The use of thermal imaging is often presented as miraculous. We see through the walls. It's like an X-ray of the building! The reality is quite different.
Five common questions and answers about thermography.
A thermal camera can see through walls.
False! The thermal camera is a tool that can identify approximate surface temperatures. It is limited to this function. It is a non-destructive tool that may or may not reveal signs of a building flaw.
A thermographic inspection eliminates the risk of hidden defects.
False! A thermal camera makes it possible to note, under certain conditions at the time of the inspection, temperature differences, no more. Differences that may indicate leaks or the presence of water, gaps in the building envelope such as weak insulation or a puncture in the building envelope. If a serious structure problem is present, the thermal camera will not be able to reveal this problematic. Thermal imagery will never replace the sense of observation and the building knowledge of a good inspector.
The higher the cost of a thermal imaging camera, the better the quality and the relevance of the information obtained.
False! A better camera will be more accurate, of course. However, in building inspection, the importance is not necessarily related to accuracy. A difference of 1 °C will not likely abort a transaction. Whether the temperature read by the camera is 10 °C or 8 °C, it is not very important here. It is the experience and explanations of your experienced inspector that add value. Without his support, photos with flamboyant colors have no real value. Photos of the ceiling of this 2018 building indicate a weakness in the insulation. It will be confirmed, following the inspection of the attic, that the loose insulation moved.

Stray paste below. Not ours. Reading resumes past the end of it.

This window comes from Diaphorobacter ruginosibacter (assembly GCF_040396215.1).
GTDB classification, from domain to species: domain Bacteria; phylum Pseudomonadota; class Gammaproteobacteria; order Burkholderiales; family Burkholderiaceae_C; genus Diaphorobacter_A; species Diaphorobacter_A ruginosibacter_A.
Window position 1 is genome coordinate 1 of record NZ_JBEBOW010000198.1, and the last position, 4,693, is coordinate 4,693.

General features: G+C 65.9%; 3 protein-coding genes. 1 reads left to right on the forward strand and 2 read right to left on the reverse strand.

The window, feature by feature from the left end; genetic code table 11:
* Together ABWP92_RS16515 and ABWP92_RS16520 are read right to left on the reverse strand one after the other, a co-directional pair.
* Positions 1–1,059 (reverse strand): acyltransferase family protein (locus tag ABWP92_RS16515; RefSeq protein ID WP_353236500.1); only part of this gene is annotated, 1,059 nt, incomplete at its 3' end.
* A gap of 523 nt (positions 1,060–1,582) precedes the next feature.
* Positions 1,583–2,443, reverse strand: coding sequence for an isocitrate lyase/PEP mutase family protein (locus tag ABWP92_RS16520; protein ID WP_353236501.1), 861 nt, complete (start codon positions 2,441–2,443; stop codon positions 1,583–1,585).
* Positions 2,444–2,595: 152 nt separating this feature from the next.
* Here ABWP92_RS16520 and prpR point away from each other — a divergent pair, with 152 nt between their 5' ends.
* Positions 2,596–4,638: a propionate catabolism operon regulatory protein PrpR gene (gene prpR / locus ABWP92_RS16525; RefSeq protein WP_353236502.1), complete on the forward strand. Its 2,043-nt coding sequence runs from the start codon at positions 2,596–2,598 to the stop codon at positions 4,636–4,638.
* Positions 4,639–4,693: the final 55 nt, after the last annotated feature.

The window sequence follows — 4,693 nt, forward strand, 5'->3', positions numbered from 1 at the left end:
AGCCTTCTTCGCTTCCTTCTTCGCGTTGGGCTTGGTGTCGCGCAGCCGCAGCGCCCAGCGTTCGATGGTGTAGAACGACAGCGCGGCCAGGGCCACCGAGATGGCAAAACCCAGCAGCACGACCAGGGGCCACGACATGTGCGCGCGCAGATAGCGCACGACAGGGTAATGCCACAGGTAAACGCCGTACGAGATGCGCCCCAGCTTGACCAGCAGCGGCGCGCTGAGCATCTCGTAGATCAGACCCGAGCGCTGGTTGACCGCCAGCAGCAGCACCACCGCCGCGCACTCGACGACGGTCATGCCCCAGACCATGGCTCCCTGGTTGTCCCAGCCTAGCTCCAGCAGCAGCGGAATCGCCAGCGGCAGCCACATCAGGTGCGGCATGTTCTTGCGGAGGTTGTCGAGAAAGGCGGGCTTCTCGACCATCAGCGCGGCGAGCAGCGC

Several factors can minimize the usefulness of a thermography.
True! A thermography performed with an internal and external temperature difference of less than 10 °C, the delta T, offers little or no useful information. The heat gain in materials caused by the sun in winter will mask the losses that will be visible in the evening long after sunset.
Anyone can use a thermal camera, it's easy!
True! Owning a thermal camera does not make its owner an accredited thermograph. An accreditation shows at most that the user knows how to use the camera.